"You know, there is such a thing as accurate and inaccurate. Irrespective of whatever your feelings are."
The Lost World by Michael Crichton
(1995, Alfred A. Knopf)
The Lost World is Crichton's forceful, take-no-prisoners statement of scientific unknowability about nature and existence, the way behavior determines adaptation and evolution, and the foolhardiness of attempting to understand diverse threads making up that study of studys: extinction.
At the end of the novel, Critchton points young Kelly Curtis toward the wisdom of his two practical blue collar scientists, Sarah Harding and Jack Thorne. Even their creator ultimately gives short shrift to injury-prone Ian Malcolm and arrogant Richard Levine.
"....the point," [Sarah Harding] said, "is that I doubt this island will be able to tell you very much about extinction."
Malcolm stared back at the dark cliffs for a moment, and then began to speak. "Maybe that's the way it should be," he said. "Because extinction has always been a great mystery. It's happened five major times on this planet, and not always because of an asteroid. Everyone's interested in the Cretaceous die-out that killed the dinosaurs, but there were die-outs at the end of the Jurassic and the Triassic as well. They were severe, but they were nothing compared to the Permian extinction, which killed ninety percent of all life on the planet, on the seas and on the land. No one knows why that catastrophe happened. But I wonder if we are the cause of the next one."
"How is that?" Kelly said.
"Human beings are so destructive," Malcolm said. "I sometimes think we're a kind of plague, that will scrub the earth clean. We destroy things so well that I sometimes think, maybe that's our function. Maybe every few eons, some animal comes along that kills off the rest of the world, clears the decks, and lets evolution proceed to its next phase."
Kelly shook her head. She turned away from Malcolm and moved up the boat, to sit alongside Thorne.
"Are you listening to all that?" Thorne said. "I wouldn't take any of it too seriously. It's just theories. Human beings can't help making them, but the fact is that theories are just fantasies. And they change. When America was a new country, people believed in something called phlogiston. You know what that is? No? Well, it doesn't matter, because it wasn't real anyway. They also believed that four humors controlled behavior. And they believed that the earth was only a few thousand years old. Now we believe the earth is four billion years old, and we believe in photons and electrons, and we think human behavior is controlled by things like ego and self-esteem. We think those beliefs are more scientific and better."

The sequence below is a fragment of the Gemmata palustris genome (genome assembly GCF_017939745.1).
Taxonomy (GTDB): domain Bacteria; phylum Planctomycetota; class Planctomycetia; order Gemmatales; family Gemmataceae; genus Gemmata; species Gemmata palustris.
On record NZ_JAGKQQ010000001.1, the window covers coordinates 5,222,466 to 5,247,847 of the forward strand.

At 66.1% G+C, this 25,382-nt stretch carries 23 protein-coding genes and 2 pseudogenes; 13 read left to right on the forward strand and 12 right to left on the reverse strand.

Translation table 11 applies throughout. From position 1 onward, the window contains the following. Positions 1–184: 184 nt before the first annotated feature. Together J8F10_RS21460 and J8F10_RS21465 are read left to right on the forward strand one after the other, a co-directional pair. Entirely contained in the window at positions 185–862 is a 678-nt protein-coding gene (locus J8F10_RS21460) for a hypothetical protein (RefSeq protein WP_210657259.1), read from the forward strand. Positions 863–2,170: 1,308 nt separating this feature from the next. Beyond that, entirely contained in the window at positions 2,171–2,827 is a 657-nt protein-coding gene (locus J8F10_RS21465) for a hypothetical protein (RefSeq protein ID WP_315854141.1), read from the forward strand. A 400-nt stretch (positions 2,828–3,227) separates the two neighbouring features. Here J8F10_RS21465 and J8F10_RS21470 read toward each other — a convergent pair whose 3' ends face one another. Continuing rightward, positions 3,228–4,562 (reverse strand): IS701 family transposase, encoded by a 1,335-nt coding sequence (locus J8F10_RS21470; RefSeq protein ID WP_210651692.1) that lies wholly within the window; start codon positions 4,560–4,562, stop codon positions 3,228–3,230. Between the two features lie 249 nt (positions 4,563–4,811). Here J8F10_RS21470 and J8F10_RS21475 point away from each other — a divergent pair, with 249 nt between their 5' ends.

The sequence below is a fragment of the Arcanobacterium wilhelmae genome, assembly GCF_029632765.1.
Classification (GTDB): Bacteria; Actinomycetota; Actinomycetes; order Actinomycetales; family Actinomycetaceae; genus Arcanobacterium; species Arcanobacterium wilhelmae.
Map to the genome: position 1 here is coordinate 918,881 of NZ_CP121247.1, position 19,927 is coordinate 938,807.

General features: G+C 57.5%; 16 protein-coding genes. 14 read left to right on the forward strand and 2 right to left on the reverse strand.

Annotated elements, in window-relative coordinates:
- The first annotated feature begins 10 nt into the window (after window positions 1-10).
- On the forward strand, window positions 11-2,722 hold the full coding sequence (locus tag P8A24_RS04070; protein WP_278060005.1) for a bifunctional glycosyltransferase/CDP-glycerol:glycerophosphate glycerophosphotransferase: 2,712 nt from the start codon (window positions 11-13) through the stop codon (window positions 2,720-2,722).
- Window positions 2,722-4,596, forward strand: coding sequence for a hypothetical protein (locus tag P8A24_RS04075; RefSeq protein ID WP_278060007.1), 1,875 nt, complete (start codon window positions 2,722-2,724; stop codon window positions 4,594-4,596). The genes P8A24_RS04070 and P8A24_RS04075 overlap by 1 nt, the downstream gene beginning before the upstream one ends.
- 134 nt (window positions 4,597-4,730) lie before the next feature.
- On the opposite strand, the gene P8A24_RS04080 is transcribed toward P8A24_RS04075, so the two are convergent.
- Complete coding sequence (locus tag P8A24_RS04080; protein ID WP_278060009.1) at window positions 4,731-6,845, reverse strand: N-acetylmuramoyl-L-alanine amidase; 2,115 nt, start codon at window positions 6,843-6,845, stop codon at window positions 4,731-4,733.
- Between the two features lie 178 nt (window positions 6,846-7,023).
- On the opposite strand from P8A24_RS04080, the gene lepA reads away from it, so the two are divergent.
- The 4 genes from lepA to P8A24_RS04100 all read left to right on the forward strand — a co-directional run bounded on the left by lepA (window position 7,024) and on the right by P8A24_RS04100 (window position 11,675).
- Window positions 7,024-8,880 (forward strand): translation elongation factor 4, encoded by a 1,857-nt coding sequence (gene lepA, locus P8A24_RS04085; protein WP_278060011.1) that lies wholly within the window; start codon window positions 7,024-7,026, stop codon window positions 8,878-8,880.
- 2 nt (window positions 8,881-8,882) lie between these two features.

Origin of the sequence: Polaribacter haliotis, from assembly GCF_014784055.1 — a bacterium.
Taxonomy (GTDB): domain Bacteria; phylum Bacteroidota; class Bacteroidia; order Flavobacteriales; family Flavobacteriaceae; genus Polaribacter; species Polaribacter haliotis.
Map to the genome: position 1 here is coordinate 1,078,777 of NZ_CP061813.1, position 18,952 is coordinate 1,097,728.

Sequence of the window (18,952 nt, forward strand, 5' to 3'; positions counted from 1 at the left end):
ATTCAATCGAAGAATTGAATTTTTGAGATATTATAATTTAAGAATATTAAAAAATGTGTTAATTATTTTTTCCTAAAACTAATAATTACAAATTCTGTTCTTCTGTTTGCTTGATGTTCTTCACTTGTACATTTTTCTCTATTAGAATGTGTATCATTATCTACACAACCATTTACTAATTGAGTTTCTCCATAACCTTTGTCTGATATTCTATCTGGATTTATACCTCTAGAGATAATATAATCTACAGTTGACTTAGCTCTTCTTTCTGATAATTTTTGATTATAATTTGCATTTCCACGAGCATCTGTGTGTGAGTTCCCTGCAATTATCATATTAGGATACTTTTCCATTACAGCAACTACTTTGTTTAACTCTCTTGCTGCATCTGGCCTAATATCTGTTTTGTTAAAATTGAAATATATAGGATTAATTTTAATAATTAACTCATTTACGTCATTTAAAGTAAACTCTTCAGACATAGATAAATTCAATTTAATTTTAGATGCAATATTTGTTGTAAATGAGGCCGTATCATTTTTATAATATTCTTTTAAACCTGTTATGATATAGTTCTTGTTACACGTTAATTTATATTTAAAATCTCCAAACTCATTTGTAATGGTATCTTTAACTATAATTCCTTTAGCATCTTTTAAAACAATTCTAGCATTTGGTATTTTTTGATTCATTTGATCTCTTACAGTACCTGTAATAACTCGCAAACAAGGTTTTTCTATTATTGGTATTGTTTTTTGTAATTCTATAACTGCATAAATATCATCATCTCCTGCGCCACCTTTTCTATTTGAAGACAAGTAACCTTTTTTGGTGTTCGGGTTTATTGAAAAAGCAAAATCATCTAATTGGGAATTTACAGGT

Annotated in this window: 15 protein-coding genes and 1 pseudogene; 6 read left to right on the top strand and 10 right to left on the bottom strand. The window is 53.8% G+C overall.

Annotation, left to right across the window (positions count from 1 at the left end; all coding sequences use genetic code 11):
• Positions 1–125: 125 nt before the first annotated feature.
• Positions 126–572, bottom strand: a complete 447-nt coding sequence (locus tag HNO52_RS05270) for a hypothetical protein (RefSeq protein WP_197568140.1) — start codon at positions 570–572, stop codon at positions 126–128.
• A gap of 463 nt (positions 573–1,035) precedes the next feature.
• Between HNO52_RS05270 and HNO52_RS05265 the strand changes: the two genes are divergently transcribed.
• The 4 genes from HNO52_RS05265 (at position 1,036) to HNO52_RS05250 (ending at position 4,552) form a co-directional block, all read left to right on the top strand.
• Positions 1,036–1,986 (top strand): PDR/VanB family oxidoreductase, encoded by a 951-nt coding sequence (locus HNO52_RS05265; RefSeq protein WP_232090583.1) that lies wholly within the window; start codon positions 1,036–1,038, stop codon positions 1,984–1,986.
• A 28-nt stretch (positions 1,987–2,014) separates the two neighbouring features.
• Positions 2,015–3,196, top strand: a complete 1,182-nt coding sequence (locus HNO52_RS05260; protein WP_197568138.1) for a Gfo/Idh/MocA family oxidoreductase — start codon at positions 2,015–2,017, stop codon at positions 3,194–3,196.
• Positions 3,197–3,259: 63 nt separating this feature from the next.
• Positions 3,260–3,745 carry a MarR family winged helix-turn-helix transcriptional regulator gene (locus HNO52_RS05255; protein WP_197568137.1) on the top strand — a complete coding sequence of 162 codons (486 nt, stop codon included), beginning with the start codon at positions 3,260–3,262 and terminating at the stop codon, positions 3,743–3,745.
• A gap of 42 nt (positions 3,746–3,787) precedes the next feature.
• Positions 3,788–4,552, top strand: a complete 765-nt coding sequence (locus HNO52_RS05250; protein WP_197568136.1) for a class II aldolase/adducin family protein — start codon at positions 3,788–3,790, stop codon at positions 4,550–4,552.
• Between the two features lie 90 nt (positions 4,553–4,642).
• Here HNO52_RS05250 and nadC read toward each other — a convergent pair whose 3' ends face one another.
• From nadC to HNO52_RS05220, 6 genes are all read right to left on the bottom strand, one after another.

Thorne shrugged. "They're still just fantasies. They're not real. Have you ever seen a self-esteem? Can you bring me one on a plate? How about a photon? Can you bring me one of those?"
Kelly shook her head. "No, but . . ."
"And you never will, because those things don't exist. No matter how seriously people take them," Thorne said. "A hundred years from now, people will look back at us and laugh. They'll say, 'You know what people used to believe? They believed in photons and electrons. Can you imagine anything so silly?' They'll have a good laugh, because by then there will be newer and better fantasies." Thorne shook his head. "And meanwhile, you feel the way the boat moves? That's the sea. That's real. You smell the salt in the air? You feel the sunlight on your skin? That's all real. You see all of us together? That's real. Life is wonderful. It's a gift to be alive, to see the sun and breathe the air. And there isn't really anything else. Now look at that compass, and tell me where south is. I want to go to Puerto Cortés. It's time for us all to go home."
Crichton's novels, like screenplays, can be beautifully bisected at the 50% mark to determine the plot's swerve under the weight of accumulated aesthetic choices and actions. [I also noticed this recently when reading Brooks' Devolution. Brooks strikes me as a novelist who has studied Crichton to great profit.]
At the halfway mark of The Lost World, our team has set up their camp on Isla Sorna and has recovered Richard Levine.
"This is going extremely well," Levine said, rubbing his hands together. "Far beyond my expectations, I must say. I couldn't be more pleased."